I meant to put a link up to this fascinating little essay earlier, but forgot in the blitz that is the final week of the semester at the Washington Journalism Center. Remember that survey not that long ago from the Pew Forum on Religion & Public Life, the one (yes, it's hard to keep track of them all) that led to the headlines about the sharp increase in the number on secular and "spiritual but not religious" folks in postmodern America? We'll you do remember the nonNewsweek cover about "The End of Christian America"? The key stats for those who have forgotten: The percentage of Americans calling themselves "Christian" went from 86 percent nearly two decades ago to 76 percent, while the "no affiliation" tribe zoomed up from 8 percent to 15 percent.
Well, along comes our friend Steven "Beliefnet czar" Waldman, with an essay in The Wall Street Journal offering an interesting counter-spin on those numbers. Instead of the "traditional religion in American is diving" spin, coupled with the "here come the new secularists and post-Christian sort-of believers," Waldman offers a perfectly logical twist.
The key: Lots of people, for a long time, who have said they were believers were sort of, well, lying. All of those Easter Christians and Passover Jews? What if they were just going through the motions with their lips zipped shut?
Here's Waldman, talking some sense:
From the hoopla, one might have the sense people are driving straight from church services over to their secular humanist meetings. But based on a new survey that came out from Pew Religion Forum, I'd like to pose a different theory: what we're seeing is not a flight of the religious but rather the changing nature of the irreligious.
The Pew study founded that 79% of the currently unaffiliated -- also known as "nones" in the survey -- started off life connected with a religion. But get this: only 30% of "nones" who used to be Catholic and only 18% of former Protestants said they'd had strong faith as a child. This is true even for those who attended church regularly. In other words, perhaps it's not that the devout have lost their way, it's that the nominally religious have stopped pretending to be religious. Perhaps what we're seeing is not an increase in the number of "nones" but an increase in the numbers willing to admit it.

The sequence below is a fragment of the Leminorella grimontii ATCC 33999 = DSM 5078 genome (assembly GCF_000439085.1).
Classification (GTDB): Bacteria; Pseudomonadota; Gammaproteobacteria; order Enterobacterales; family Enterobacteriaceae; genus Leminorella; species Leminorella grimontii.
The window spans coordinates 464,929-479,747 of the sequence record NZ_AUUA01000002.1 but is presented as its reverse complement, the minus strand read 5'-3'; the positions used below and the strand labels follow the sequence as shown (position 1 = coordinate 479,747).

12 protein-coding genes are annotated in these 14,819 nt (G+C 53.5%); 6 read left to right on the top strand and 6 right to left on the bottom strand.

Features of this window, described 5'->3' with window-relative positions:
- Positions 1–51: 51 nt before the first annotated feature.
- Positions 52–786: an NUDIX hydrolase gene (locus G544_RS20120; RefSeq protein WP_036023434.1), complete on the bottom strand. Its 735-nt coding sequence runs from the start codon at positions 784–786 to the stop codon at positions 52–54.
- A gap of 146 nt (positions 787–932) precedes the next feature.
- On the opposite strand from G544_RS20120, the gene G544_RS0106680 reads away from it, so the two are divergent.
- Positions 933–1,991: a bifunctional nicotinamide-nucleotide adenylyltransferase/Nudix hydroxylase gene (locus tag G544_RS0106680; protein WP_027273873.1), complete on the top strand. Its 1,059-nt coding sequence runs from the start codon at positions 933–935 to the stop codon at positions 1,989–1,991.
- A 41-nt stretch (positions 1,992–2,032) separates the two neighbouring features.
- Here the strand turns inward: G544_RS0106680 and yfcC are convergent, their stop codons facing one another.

Now there is good news in the numbers for the religious left, that is if their goal in life is to see religious conservatives loss some numbers. If the goal of the religious left is to stop declining and to actually grow and win converts, well, the numbers still don't look very good.
Waldman notes that people headed out the exit doors said that they were doing so for three reasons:
* "Religious people are hypocritical/judgmental/insincere" * "Many religions are partly true, none completely true" * "Religious orgs. are too focused on rules, not spirituality"
Other than that last one, those sound like reasons to exit any formal church or another building containing sinners of the liberal or conservative stripe.